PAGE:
Get to know the most used tree species on Timbeter | Timbeter

Get to know the most used tree species on Timbeter

Get to know the most used tree species on Timbeter

Did you know that Timbeter can measure all types of roundwood, has 12 tree species available in the app and you can easily insert new species through our Storage Module? Our team researched the most common roundwood species all over the world and, with the help of our users, we are introducing new tree species to our solution, according to the industry needs. 

Timbeter’s functionalities were made thinking about the methods of measurement of roundwood, meaning that with a simple click, you will get precise results on diameter, pile volume, truck volume and density coefficient, wherever you are, whenever you need. And, of course, in a quick and digital way, since all the measurements are available online and can be easily shared between the parts during the process. 

Some of the tree species available are ideal for the diameter measurement and some are mostly measured for pile volume, as well as the volumes in a truck. Below, you can find a quick guide through the available tree species and the best ways to measure them with Timbeter. 

Pine is an evergreen conifer which is spread in a few parts of the Southern Hemisphere and all over the Northern Hemisphere from the Equator to the Arctic. Depending on the climate zones, pines can grow either high on the mountains or on the plain (including coastlines and beaches). There are about 130 pine species in the world, and all of them are being actively used in agriculture, pharmaceutical purposes, construction, etc. Pines are the most commercially valuable tree species due to their significant timber quality. From the pine family, North-American native Douglas fir species is also commonly measured by our users in the northern hemisphere.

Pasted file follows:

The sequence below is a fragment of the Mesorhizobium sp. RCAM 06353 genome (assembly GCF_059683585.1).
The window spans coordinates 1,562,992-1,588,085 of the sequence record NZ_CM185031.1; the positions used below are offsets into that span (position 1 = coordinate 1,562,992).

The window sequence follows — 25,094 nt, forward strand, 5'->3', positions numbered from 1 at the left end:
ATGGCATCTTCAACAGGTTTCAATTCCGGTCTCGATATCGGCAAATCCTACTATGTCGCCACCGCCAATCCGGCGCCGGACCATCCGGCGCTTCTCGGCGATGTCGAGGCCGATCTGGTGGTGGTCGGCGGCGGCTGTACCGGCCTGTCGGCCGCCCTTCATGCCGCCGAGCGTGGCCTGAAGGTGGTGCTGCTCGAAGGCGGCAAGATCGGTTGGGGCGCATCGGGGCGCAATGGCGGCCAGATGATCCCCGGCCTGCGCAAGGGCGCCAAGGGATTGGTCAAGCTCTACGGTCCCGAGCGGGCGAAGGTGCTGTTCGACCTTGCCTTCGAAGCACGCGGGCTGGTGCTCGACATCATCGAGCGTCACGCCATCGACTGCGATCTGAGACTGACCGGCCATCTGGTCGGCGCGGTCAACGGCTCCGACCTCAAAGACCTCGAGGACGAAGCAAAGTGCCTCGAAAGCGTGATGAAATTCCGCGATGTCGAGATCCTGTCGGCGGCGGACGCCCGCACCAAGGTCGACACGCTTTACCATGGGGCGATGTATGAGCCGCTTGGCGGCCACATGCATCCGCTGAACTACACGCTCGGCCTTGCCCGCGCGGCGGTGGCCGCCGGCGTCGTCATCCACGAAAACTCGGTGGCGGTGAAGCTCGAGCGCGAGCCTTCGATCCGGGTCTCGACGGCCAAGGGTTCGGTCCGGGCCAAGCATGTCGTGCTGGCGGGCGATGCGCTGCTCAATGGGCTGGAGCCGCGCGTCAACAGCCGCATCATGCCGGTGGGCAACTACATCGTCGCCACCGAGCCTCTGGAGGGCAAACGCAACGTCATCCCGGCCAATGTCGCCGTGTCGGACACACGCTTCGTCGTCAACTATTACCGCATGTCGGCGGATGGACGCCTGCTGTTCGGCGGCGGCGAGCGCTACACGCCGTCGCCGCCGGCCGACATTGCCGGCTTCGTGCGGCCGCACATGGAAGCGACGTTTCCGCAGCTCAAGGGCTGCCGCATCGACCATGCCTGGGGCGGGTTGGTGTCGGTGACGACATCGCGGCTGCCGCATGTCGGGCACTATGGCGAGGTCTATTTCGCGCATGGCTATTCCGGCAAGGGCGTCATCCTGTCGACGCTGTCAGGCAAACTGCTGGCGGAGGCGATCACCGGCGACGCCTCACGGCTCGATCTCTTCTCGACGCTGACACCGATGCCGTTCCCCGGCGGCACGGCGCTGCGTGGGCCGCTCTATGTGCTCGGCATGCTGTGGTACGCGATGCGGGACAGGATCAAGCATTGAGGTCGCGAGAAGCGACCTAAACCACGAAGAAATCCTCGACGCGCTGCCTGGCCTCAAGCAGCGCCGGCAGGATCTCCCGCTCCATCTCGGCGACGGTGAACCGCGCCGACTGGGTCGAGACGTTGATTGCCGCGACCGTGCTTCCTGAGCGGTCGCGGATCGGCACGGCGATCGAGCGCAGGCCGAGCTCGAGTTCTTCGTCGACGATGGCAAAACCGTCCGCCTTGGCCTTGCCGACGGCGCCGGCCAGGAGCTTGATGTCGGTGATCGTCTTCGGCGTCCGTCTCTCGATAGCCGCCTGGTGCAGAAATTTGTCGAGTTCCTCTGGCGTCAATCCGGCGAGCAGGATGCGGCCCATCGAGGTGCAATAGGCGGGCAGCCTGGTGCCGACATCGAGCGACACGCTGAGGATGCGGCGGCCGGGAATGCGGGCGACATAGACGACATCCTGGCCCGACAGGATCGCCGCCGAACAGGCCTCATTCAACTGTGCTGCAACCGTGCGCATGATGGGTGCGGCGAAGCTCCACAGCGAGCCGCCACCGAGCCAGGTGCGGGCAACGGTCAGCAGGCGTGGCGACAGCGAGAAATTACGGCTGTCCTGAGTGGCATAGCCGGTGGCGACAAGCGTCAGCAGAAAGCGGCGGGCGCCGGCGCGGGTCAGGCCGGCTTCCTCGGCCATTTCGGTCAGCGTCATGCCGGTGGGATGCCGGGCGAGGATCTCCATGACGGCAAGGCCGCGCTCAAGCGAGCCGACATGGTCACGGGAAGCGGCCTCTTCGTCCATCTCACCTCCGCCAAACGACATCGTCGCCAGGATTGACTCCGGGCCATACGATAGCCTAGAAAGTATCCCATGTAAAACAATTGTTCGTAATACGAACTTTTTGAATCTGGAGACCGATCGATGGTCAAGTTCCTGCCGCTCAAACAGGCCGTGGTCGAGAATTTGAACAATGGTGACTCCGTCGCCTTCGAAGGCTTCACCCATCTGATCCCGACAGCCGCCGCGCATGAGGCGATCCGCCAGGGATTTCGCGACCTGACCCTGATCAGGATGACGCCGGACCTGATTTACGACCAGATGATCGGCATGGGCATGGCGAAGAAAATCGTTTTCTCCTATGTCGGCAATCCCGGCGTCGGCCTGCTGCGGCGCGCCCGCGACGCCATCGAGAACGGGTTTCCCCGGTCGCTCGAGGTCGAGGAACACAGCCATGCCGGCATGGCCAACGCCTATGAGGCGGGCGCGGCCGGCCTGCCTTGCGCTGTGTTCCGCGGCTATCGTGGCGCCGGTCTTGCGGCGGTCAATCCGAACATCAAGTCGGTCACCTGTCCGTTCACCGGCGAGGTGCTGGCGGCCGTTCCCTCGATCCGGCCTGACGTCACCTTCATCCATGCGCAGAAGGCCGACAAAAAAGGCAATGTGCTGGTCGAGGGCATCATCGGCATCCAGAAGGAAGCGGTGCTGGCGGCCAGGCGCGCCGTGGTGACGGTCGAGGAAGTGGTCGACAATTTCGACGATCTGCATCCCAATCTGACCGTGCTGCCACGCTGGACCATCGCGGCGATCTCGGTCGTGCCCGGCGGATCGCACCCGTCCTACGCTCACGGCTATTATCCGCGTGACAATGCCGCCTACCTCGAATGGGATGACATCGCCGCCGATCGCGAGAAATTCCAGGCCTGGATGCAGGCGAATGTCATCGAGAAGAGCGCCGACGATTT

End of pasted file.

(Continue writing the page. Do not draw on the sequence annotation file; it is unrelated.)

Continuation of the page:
Spruce comes from the genus of about 35 species of conifers called Pinaceae. These conifers are mainly widespread in the northern temperate climate zones: Norway, Sweden, Russia, Japan, North America and Canada. Even though spruce is relatively soft, it is widely used for a variety of purposes. Spruce is useful as a building wood, pulpwood, and also as a source of valuable essential oils.

Birch is a thin-leaved tree which is mainly widespread in the Northern Hemisphere and constitutes the forest-firming formation for deciduous and mixed coniferous forests. Birch can be characterized as a hardwood tree with the recognizable bark marked with horizontal lenticels. Due to its hardness, birch is widely used as firewood and also for plywood and lumber production. Extracts of birch are popular ingredients for cosmetics, flavouring and leather oiling.